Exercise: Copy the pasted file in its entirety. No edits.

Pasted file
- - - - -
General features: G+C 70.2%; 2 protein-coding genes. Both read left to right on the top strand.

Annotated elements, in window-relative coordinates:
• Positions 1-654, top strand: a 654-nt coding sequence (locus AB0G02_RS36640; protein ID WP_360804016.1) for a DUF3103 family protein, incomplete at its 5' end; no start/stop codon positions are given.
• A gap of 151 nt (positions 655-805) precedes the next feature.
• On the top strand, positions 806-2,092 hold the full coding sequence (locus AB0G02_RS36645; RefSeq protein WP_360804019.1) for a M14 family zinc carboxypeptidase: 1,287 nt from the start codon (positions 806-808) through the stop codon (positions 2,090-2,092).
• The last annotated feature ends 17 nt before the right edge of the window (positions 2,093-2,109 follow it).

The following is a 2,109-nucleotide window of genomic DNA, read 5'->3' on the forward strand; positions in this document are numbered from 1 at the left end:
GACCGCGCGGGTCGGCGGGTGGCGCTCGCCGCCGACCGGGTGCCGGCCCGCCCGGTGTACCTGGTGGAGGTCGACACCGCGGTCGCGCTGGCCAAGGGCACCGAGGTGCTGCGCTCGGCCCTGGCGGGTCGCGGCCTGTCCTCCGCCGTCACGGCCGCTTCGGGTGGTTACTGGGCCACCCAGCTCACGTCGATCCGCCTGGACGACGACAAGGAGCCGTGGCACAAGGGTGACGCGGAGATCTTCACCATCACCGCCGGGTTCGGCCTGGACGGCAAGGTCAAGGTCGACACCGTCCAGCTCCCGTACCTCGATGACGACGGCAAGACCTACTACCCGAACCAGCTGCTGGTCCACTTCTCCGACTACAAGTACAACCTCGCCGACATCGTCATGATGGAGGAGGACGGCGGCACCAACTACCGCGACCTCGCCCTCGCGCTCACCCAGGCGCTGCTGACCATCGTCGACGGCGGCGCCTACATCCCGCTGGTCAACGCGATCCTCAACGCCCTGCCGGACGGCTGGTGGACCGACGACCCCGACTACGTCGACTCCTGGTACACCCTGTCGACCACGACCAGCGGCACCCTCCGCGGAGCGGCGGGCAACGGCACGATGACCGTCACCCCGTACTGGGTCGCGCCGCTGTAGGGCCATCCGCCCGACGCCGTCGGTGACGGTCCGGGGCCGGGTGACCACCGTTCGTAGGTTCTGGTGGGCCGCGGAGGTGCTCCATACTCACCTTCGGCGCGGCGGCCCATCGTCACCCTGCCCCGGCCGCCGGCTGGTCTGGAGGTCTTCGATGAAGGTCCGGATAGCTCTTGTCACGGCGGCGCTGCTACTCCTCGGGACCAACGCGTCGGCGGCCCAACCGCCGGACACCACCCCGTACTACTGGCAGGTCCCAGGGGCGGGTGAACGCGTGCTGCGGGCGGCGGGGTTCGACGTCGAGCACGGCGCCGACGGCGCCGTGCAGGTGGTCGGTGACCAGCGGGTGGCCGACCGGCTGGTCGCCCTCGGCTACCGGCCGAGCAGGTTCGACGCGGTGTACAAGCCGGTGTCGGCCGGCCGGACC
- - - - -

General features: G+C 70.2%; 2 protein-coding genes. Both read left to right on the top strand.

Annotated elements, in window-relative coordinates:
• Positions 1-654, top strand: a 654-nt coding sequence (locus AB0G02_RS36640; protein ID WP_360804016.1) for a DUF3103 family protein, incomplete at its 5' end; no start/stop codon positions are given.
• A gap of 151 nt (positions 655-805) precedes the next feature.
• On the top strand, positions 806-2,092 hold the full coding sequence (locus AB0G02_RS36645; RefSeq protein WP_360804019.1) for a M14 family zinc carboxypeptidase: 1,287 nt from the start codon (positions 806-808) through the stop codon (positions 2,090-2,092).
• The last annotated feature ends 17 nt before the right edge of the window (positions 2,093-2,109 follow it).

The following is a 2,109-nucleotide window of genomic DNA, read 5'->3' on the forward strand; positions in this document are numbered from 1 at the left end:
GACCGCGCGGGTCGGCGGGTGGCGCTCGCCGCCGACCGGGTGCCGGCCCGCCCGGTGTACCTGGTGGAGGTCGACACCGCGGTCGCGCTGGCCAAGGGCACCGAGGTGCTGCGCTCGGCCCTGGCGGGTCGCGGCCTGTCCTCCGCCGTCACGGCCGCTTCGGGTGGTTACTGGGCCACCCAGCTCACGTCGATCCGCCTGGACGACGACAAGGAGCCGTGGCACAAGGGTGACGCGGAGATCTTCACCATCACCGCCGGGTTCGGCCTGGACGGCAAGGTCAAGGTCGACACCGTCCAGCTCCCGTACCTCGATGACGACGGCAAGACCTACTACCCGAACCAGCTGCTGGTCCACTTCTCCGACTACAAGTACAACCTCGCCGACATCGTCATGATGGAGGAGGACGGCGGCACCAACTACCGCGACCTCGCCCTCGCGCTCACCCAGGCGCTGCTGACCATCGTCGACGGCGGCGCCTACATCCCGCTGGTCAACGCGATCCTCAACGCCCTGCCGGACGGCTGGTGGACCGACGACCCCGACTACGTCGACTCCTGGTACACCCTGTCGACCACGACCAGCGGCACCCTCCGCGGAGCGGCGGGCAACGGCACGATGACCGTCACCCCGTACTGGGTCGCGCCGCTGTAGGGCCATCCGCCCGACGCCGTCGGTGACGGTCCGGGGCCGGGTGACCACCGTTCGTAGGTTCTGGTGGGCCGCGGAGGTGCTCCATACTCACCTTCGGCGCGGCGGCCCATCGTCACCCTGCCCCGGCCGCCGGCTGGTCTGGAGGTCTTCGATGAAGGTCCGGATAGCTCTTGTCACGGCGGCGCTGCTACTCCTCGGGACCAACGCGTCGGCGGCCCAACCGCCGGACACCACCCCGTACTACTGGCAGGTCCCAGGGGCGGGTGAACGCGTGCTGCGGGCGGCGGGGTTCGACGTCGAGCACGGCGCCGACGGCGCCGTGCAGGTGGTCGGTGACCAGCGGGTGGCCGACCGGCTGGTCGCCCTCGGCTACCGGCCGAGCAGGTTCGACGCGGTGTACAAGCCGGTGTCGGCCGGCCGGACC